It doesn’t take a seasoned Angeleno to know that Dodger Stadium traffic is painful. Fans come from all over the city and beyond, and, if they are driving, they crawl up Sunset Boulevard, crawl through the gates, then creep toward a parking spot. Surely, there’s a better way—a faster way—right?
There are options: The free Dodger Stadium Express carries baseball fans right up to an entrance, there’s a solid supply of bike parking, and those looking to get a little urban exploration in before the game can walk to the stadium.
Each of these modes has its advantages and drawbacks, but how do they stack up against each other? In search of the speediest, most efficient way to get to a Dodger game, and inspired by KPCC’s race to the Santa Monica Pier from Union Station, Curbed LA raced to the stadium for a Saturday afternoon game against the Chicago Cubs.
From Union Station to the Top of the Park Team Store at top deck level entrance
The car: Adrian Glick-Kudler took Alameda through Chinatown to the Downtown gate
The bike: I peddled straight up Cesar Chavez/Sunset Boulevard to the Sunset gate
The Dodger Stadium Express shuttle: Elijah Chiland was ferried up Sunset through the gate of the same name
The pedestrian: Jeff Wattenhofer rode the Gold Line to the Chinatown stop, then walked to Downtown Gate via a pedestrian bridge over the 110 Freeway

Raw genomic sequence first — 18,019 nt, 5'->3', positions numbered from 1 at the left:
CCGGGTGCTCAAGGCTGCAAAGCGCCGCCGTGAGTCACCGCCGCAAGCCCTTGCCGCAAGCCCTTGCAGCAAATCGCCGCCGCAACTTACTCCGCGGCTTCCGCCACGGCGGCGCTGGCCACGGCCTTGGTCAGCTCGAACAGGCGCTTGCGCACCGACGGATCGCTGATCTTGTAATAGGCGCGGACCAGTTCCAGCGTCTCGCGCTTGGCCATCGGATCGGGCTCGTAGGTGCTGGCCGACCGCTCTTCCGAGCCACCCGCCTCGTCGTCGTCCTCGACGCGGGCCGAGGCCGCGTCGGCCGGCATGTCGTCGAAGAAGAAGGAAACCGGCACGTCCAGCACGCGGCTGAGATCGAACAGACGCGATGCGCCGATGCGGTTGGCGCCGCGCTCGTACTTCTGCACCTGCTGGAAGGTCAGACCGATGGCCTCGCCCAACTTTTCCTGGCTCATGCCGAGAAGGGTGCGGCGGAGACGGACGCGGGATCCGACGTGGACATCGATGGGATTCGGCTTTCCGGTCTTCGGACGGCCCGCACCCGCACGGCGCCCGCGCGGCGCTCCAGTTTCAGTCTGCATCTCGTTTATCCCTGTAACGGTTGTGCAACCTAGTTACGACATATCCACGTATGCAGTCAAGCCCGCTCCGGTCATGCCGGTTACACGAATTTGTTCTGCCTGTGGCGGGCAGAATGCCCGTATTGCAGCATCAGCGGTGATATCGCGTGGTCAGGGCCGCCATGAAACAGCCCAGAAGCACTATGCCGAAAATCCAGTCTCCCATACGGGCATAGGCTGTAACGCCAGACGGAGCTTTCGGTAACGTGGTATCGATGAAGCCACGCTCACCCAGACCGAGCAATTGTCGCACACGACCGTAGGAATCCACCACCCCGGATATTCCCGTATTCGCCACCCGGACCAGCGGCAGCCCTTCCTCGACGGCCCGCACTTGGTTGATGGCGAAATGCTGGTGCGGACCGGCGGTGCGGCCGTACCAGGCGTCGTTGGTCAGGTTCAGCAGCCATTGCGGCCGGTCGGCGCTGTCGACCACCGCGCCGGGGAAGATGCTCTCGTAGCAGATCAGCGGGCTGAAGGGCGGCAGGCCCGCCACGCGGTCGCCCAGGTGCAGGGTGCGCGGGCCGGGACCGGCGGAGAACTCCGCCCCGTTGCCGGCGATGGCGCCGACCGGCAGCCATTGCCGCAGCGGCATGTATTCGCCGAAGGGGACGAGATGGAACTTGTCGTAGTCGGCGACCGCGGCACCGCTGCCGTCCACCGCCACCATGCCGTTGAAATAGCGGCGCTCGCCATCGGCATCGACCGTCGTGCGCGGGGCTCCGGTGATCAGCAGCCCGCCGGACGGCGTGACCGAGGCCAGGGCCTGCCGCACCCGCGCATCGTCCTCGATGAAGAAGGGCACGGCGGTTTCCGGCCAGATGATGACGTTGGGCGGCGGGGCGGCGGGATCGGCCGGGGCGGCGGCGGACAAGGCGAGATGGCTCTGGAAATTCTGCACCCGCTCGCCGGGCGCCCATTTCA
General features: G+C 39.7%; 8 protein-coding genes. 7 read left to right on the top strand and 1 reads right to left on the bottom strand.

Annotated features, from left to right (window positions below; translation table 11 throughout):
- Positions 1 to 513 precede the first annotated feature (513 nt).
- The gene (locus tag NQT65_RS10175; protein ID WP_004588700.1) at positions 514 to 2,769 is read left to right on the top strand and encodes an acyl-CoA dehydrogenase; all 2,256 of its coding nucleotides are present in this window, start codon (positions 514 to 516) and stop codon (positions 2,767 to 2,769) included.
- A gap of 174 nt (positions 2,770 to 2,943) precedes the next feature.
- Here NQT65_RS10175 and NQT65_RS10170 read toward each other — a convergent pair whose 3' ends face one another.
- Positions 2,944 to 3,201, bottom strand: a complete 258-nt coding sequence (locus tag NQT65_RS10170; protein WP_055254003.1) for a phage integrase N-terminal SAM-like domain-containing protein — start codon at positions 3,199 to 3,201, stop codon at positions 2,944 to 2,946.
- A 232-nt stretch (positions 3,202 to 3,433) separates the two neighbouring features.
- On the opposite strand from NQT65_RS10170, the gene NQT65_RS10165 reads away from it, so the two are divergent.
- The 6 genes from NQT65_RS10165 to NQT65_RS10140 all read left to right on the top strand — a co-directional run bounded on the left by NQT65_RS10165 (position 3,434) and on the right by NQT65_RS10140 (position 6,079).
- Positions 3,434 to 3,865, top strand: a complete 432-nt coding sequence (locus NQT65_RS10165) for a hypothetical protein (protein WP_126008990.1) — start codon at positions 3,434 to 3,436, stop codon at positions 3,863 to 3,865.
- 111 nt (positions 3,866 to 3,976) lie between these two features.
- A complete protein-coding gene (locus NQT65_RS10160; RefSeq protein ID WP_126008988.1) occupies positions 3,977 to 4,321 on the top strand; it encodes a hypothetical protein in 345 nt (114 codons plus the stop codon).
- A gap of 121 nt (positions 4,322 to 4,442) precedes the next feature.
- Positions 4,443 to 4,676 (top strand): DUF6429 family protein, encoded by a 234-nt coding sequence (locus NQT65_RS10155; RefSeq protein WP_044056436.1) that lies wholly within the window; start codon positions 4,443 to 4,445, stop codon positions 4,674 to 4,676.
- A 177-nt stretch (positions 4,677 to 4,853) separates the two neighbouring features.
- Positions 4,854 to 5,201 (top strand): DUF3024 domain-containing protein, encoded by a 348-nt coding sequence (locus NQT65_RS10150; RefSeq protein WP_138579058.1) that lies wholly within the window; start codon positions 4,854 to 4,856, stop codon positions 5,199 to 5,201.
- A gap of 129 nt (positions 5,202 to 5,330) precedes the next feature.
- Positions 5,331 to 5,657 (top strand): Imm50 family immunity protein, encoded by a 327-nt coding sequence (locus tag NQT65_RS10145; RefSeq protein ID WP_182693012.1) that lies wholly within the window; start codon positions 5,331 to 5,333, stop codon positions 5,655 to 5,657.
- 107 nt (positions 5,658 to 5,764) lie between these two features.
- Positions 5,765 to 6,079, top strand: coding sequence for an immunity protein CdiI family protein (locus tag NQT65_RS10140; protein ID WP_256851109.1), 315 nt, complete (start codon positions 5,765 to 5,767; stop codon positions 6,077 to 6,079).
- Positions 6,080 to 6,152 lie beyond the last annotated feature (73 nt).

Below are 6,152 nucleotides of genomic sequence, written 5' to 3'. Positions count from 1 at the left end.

Before setting off at noon, the consensus had been either the bike rider (me) or the shuttle rider (Elijah) would win. But once we all hit the streets, that prediction quickly changed.
Sunset was emptier than I’d seen it in a while. (Did FYF turn Echo Park into a ghost town?) I had the bus lane to myself, but the rest of the street was just as carless. From behind the wheel of her car, driving through Chinatown, Adrian was seeing the same thing. “Once I got on the road, and I saw how little traffic there was, and my GPS told me it was going to be like 12 minutes, I thought, ‘Uh oh, I’m going to get there pretty quickly,’” she said.
Back at Union Station, Elijah didn’t immediately get onto the shuttle. He paused for free cans of La Croix, promotional gifts from some marketing people stationed near the Dodger Stadium Express shuttle pick-up spot. Free sparkling water acquired, Elijah boarded a bus that was already there and left shortly after.
Jeff was catching his Gold Line to Chinatown around this time; he estimates he waited about five minutes for the train. From Chinatown, he walked toward the stadium by way of Yale Avenue, a popular route for Dodger fans entering the stadium on foot. His walk was a picturesque if solitary one. “I didn’t see a soul on the Downtown side, really even when I was in Chinatown, since that pedestrian bridge is tucked away down a dead-end street,” he said. “It was a bit eerie.”
While Jeff was hoofing it through the hills toward the Downtown gate, Adrian was already pulling up to its parking lines. Having purchased pre-paid parking online, she got to use a separate pre-paid parking lane, but she’s not sure that helped because, “it was early, so